UBC Theses and Dissertations
Laminated root rot: ecology relationship and stand productivity impacts in coastal Douglas-fir ecosystems of British Columbia Beale, Jeffrey D.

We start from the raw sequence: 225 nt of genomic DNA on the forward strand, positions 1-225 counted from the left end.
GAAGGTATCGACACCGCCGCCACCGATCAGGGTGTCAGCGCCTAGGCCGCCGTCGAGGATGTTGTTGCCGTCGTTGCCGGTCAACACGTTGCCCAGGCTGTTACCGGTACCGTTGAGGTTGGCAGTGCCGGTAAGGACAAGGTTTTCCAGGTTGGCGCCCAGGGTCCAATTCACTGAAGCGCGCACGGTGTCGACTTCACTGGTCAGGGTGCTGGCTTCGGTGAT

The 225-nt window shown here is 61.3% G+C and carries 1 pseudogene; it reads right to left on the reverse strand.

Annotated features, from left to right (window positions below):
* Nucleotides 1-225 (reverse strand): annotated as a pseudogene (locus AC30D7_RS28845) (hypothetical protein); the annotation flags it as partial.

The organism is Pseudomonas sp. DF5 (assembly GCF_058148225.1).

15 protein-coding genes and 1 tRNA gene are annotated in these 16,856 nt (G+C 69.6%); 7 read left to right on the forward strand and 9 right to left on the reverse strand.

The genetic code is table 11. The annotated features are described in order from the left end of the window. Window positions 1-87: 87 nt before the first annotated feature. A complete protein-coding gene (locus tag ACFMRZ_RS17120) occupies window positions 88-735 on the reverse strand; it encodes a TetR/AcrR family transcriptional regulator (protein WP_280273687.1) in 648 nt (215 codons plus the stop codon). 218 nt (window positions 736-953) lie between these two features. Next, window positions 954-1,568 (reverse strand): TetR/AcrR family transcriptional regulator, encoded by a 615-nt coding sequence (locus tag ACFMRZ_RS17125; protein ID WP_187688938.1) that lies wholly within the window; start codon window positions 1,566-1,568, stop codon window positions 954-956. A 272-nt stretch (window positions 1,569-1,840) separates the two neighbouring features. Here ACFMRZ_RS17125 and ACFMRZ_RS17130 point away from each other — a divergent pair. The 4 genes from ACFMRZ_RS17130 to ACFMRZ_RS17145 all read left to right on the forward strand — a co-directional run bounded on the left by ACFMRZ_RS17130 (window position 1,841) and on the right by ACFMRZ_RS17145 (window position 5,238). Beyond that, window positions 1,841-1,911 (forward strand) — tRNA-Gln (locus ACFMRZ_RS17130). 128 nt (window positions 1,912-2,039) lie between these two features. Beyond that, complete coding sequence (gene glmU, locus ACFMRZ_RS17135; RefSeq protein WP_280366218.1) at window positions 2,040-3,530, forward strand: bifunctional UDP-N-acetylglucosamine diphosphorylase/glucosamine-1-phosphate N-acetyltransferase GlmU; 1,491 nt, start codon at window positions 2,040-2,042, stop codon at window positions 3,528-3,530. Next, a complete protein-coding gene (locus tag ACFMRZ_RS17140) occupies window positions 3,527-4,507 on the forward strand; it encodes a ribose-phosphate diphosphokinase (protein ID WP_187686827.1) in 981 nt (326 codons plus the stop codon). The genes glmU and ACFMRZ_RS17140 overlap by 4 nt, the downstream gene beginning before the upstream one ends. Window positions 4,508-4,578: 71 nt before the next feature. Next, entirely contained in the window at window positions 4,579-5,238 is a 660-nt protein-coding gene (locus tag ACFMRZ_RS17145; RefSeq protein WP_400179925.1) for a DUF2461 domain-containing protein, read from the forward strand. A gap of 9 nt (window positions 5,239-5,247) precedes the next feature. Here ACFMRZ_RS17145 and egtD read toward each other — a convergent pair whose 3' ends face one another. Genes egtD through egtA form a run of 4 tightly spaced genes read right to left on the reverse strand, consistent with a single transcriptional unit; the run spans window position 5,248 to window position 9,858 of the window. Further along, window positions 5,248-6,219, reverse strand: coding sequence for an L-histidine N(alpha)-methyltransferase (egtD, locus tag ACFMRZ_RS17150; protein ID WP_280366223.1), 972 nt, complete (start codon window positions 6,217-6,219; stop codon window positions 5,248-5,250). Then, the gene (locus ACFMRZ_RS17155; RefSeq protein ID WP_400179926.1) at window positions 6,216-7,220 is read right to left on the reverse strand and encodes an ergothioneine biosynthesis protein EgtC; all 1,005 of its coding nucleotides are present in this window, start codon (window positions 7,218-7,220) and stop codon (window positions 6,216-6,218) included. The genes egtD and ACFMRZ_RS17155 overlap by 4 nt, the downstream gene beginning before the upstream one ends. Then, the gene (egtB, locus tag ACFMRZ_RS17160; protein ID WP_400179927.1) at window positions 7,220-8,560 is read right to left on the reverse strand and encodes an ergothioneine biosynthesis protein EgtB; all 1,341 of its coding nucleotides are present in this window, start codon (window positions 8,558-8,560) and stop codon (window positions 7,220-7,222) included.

The effect of laminated (Phellinus) root rot in coastal second growth Douglas-fir ecosystems of southeastern Vancouver Island was investigated in 139 ecosystems centered around 215 growth and yield permanent sample plots (PSP's). The impact of Phellinus root rot on stand productivity was estimated from PSP records and a percent basal area reduction (%BAR) parameter estimate determined using variable-radius plot sampling. The methods involved ecological site characterization to Biogeoclimatic Ecosystem Classification system units, sampling of root rot incidence and severity, and calculation of root rot damage intensity, sampling of old growth stand conditions (stand density and species composition), determination of second growth stand origin, and summaries of second growth stand conditions and growth and yield from the 30 to 35yr long PSP records. Phellinus root rot was present in 87% of the 139 sample survey units, while the incidence in the PSP's was 37%. Root rot damage intensity varied significantly between the CDFmm and CWHxm subzones, respectively 5.94% and 11.11%. Generally, root rot did not vary much between subzone variants, plant alliances and associations and site associations. The highest root rot intensity was in the mesic conditions and tailed off in the drier and fresher soil moisture regimes. Only stand density (stems/ha) of old growth Douglas-fir and western hemlock were significantly and negatively correlated with Phellinus root rot intensity. It appears that the nearly two-times greater density of old growth Douglas-fir in the CWHxm contributed to nearly double the damage intensity, as compared to the CDFmm subzone. Trends in the old growth species composition indicated a natural, host-pathogen dynamic equilibrium is part of the ecosystem. That is, Phellinus kills-out susceptible, shade intolerant pioneer seral species by creating infection center gaps, making way for less-susceptible, shade tolerant mid-late seral species. In doing so, the inoculum is reduced but rarely eliminated, therefore keeping it in equilibrium with its hosts. Elevation (m asl), slope (%), mineral soil pH and coarse fragment content(% by volume) varied substantially between subzones, and likely play some role in the disease incidence and damage intensity. No other ecological site or stand attributes were correlated to damage intensity. Second growth stand attributes (stand density (stems/ha), relative density and species composition) had similar distribution patterns to damage intensity, although no meaningful relationships were determined in multiple linear regression models. Second growth less- to non-susceptible host species composition was found to increase by about4% in Phellinus infected conditions (both in temporary variable-radius %BAR sampling and PSP's) compared to a 0.2% increase in healthy conditions, strongly suggesting Phellinus acts as a biogenic successional agent that induces species shifts as part of the host-pathogen equilibrium. Root rot damage intensities were highest in second growth stands of wildfire origin, followed by logged-only, then logged-and-slash burned stands. Although stand origin class ages varied significantly (they were positively related to the damage intensity) there was an indication that logging and logging-and-slash burning could have played a role in reducing the inoculum levels particularly through fire. Ecosystem hazard and Phellinus risk were approximated for ecosystem units on the basis of root rot incidence and intensity estimates. The site association tax on model (climax species potential) was found to accurately estimate Phellinus risk when the host Phellinus susceptibility patterns are considered in light of the postulated host-pathogen dynamic equilibrium. Within a set of comparable PSP's, yield reductions ranged up to 30% depending on stand age and damage intensity. Yield models estimated volume reductions to range between 4.97 - 8.86% at age 80, or site height 35 m, depending on ecological and age10 stand density stratifications. Percent basal area reductions ranged from 8.25 - 9.99%, depending on the species and diameter class stratification of the estimate parameter. Management at the stand and forest level must consider the pervasive nature of Phellinus root rot. The significant ecological role the disease appears to play in inducing a species shift, has direct implications on the use of less-susceptible species in control and management strategies. Stand yield impacts appear to be substantial enough to warrant treatment where timber production objectives are primary.
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